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Viewing cable 05SANJOSE2215, STUDENTS, LABOR UNIONS STAGE ANTI-CAFTA MARCHES

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Reference ID Created Released Classification Origin
05SANJOSE2215 2005-09-22 21:09 2011-03-03 16:04 UNCLASSIFIED Embassy San Jose
Appears in these articles:
http://www.nacion.com/2011-03-03/Investigacion/NotasDestacadas/Investigacion2697430.aspx
http://www.nacion.com/2011-03-03/Investigacion/NotaPrincipal/Investigacion2697496.aspx
http://www.nacion.com/2011-03-03/Investigacion/NotasSecundarias/Investigacion2697489.aspx
http://www.nacion.com/2011-03-03/Investigacion/NotasSecundarias/Investigacion2697532.aspx
http://www.nacion.com/2011-03-03/Investigacion/NotasSecundarias/Investigacion2697535.aspx
http://www.nacion.com/2011-03-03/Investigacion/NotasSecundarias/Investigacion2701964.aspx
http://www.nacion.com/2011-03-03/Investigacion/Relacionados/Investigacion2701965.aspx
This record is a partial extract of the original cable. The full text of the original cable is not available.
UNCLAS SAN JOSE 002215 
 
SIPDIS 
 
DEPT FOR WHA/CEN MELISSA KOPOLOW 
 
E.O. 12958: N/A 
TAGS: ELAB ETRD CS
SUBJECT: STUDENTS, LABOR UNIONS STAGE ANTI-CAFTA MARCHES 
 
REF: A. SAN JOSE 944 
 
     B. SAN JOSE 2181 
     C. SAN JOSE 1153 
 
1. Summary: Labor unions and student groups took to the 
streets of San Jose on Tuesday, September 20, to protest the 
U.S.-Central America-Dominican Republic Free Trade Agreement 
(CAFTA-DR), as President Pacheco's "Commission of Eminent 
Persons" made the findings of its study on the agreement 
public.  While no official numbers have been released, 
Embassy contacts indicated approximately 1,500 people 
participated in the combined protests.  Both groups joined in 
mid-march, but separated again when the labor marchers 
insisted on proceeding to the Presidential House, while the 
students opted to remain in a busy, high visibility traffic 
circle.  A smaller group of students returned in the evening 
intent on disrupting traffic; in doing so, this small group 
of about 60 made the biggest tangible impact on the city. 
While these marches were likely only the first of many 
anticipated over coming months, the relatively small turnout 
and obvious divisions among the protesters combined with 
continued public support for CAFTA-DR may indicate that 
Pacheco's fears of a national shutdown may be unjustified. 
End summary. 
 
UNITED IN PURPOSE, DIVIDED IN PLAN 
---------------------------------- 
2. Ever since Costa Rica signed CAFTA-DR, labor leaders have 
promised widespread strikes should President Pacheco present 
the agreement to the Legislative Assembly for ratification.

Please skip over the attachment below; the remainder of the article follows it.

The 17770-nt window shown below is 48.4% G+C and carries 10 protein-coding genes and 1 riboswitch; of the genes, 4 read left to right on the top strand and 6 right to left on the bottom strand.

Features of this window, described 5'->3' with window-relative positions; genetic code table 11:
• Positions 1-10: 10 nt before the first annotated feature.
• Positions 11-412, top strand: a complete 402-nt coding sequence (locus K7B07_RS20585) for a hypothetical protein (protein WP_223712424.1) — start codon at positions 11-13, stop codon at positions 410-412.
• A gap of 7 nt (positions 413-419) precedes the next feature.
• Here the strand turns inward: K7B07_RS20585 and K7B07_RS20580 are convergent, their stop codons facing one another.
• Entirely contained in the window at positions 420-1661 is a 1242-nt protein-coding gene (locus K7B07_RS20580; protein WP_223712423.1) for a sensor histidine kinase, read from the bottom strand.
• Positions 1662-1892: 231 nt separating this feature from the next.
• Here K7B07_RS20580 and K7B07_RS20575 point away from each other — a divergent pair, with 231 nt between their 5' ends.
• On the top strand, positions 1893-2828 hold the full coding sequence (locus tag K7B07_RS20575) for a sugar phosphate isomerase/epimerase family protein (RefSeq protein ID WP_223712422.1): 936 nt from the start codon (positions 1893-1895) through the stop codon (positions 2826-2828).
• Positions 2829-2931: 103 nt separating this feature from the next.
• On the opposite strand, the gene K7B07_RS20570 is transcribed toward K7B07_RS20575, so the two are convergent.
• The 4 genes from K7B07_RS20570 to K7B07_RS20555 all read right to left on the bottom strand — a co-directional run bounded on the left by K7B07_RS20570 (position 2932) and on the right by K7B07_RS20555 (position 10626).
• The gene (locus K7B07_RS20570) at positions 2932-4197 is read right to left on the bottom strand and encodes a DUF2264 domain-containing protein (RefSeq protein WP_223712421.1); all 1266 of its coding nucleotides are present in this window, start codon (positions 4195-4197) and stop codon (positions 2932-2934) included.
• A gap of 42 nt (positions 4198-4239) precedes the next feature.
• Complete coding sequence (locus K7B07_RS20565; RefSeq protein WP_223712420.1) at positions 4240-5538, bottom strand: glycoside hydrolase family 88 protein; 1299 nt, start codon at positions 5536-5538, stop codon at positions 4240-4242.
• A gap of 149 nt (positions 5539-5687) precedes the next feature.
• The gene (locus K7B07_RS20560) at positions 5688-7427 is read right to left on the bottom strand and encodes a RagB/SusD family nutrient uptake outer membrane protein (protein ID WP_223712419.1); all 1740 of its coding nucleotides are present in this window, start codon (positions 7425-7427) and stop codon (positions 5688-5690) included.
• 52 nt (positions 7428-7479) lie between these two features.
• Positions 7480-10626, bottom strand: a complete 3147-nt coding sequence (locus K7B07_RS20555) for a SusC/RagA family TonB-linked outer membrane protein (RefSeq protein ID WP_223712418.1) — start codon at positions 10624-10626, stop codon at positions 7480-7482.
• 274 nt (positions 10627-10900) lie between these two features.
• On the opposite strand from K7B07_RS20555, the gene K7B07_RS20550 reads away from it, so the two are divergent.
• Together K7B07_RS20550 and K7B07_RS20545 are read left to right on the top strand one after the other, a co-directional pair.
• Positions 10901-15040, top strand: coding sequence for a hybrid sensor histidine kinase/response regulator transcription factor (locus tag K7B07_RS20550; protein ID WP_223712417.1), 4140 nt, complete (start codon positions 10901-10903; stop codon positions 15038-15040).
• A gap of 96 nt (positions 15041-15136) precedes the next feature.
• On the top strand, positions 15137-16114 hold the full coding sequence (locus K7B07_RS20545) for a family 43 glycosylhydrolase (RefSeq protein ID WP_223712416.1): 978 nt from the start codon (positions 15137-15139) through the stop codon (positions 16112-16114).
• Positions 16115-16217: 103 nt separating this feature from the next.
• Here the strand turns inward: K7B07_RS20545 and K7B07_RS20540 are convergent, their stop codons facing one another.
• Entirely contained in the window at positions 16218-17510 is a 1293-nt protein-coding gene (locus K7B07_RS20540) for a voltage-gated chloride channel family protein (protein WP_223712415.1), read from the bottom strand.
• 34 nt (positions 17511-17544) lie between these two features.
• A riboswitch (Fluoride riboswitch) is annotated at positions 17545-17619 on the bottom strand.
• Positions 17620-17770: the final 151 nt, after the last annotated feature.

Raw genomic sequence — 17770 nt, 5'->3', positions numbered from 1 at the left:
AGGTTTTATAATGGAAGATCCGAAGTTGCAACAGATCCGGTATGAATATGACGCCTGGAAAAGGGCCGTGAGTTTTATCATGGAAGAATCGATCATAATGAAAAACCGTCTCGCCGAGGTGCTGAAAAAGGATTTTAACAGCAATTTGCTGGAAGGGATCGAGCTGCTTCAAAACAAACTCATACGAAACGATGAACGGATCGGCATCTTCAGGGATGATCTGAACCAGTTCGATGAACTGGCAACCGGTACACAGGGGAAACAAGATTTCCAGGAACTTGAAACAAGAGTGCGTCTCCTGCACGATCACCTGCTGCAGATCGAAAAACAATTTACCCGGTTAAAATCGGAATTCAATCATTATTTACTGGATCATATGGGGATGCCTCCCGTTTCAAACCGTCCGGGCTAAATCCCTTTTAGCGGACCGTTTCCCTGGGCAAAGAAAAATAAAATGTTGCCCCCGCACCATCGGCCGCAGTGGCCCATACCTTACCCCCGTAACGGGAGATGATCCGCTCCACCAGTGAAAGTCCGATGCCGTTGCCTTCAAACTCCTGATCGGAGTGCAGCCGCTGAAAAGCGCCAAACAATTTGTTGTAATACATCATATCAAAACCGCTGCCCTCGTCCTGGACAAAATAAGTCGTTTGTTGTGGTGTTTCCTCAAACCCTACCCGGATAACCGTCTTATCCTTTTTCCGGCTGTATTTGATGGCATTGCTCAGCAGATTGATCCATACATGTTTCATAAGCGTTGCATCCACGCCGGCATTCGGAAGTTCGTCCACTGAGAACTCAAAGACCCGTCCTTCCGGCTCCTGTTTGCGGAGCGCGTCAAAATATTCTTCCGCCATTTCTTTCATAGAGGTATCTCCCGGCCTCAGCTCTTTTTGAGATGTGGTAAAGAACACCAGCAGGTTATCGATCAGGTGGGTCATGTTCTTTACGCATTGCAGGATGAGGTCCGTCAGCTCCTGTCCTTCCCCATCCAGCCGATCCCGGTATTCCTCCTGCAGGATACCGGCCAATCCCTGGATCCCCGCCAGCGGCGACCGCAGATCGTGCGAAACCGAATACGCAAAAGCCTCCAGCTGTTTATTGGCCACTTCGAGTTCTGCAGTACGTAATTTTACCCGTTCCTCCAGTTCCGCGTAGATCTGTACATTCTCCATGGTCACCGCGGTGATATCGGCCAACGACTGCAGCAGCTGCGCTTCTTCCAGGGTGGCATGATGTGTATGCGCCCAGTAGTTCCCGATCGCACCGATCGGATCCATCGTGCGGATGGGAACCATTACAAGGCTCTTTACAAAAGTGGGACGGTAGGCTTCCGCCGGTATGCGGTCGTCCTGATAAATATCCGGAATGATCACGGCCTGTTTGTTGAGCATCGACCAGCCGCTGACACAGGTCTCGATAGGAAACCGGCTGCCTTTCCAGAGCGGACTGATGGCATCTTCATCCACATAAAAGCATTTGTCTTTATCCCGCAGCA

Union leaders upped the ante in April, promising widespread 
civil disobedience and stating that they would not recognize 
the February 2006 general elections if pro-CAFTA-DR candidate 
Oscar Arias won (Ref A).  More recently, student groups, 
principally at the University of Costa Rica, have joined the 
anti-CAFTA-DR camp under the rubric of a broader 
anti-globalization ideology.  With Pacheco's options for 
stalling the agreement dwindling and legislative presentation 
apparently imminent, labor and student unions took to the 
streets on Tuesday even as Pacheco and his Commission of 
Eminent Persons made public the results of their two-month 
study on the trade deal. (Ref B.) 
 
3. Given that most observers in Costa Rica anticipated that 
the Commission's findings would serve as political cover for 
President Pacheco's eventual movement on the agreement, the 
protest groups planned their demonstrations to coincide with 
the public release of the report.  In a display of previous 
coordination, the two groups, which began their protests 
separately, united in a major traffic intersection near the 
University of Costa Rica.  The solidarity would not last, 
however, as labor organizers insisted on marching to the 
Presidential House, while student leaders preferred to remain 
in front of the university.  Both groups continued their 
protests separately until disbanding in the early afternoon. 
The marchers were generally well-behaved, and there were no 
reports of violence or vandalism. 
 
LOCATION, LOCATION...AND TIMING 
----------------------------------------- 
4. In the evening news, however, a group of approximately 60 
students staged another protest in one of San Jose's busiest 
traffic interchanges.  The students timed the protest for 
maximum impact: during evening rush hour in the midst of rain 
showers.  Thus, despite being much smaller in number, this 
group caused havoc and long delays on several major 
thoroughfares, in the process stealing some thunder from the 
morning's larger demonstrations.  Police allowed the 
protesters to remain in the roundabout until they surrendered 
to the rain at 8:00 PM after committing some mild vandalism 
against several vehicles. 
 
COMMENT 
------- 
5. President Pacheco has long delayed presenting CAFTA-DR to 
the Legislative Assembly for fear that labor leaders would be 
able to make good on their threat to shut down the country 
through strikes.  While the events of September 20 were only 
the opening round in the anticipated fight, the relatively 
small impact of these latest protests, viewed especially 
alongside the disastrous protest attempts in May (Ref C) and 
increasing support for the treaty in public opinion surveys, 
ought to mitigate Pacheco's fears of crippling protests. 
FRISBIE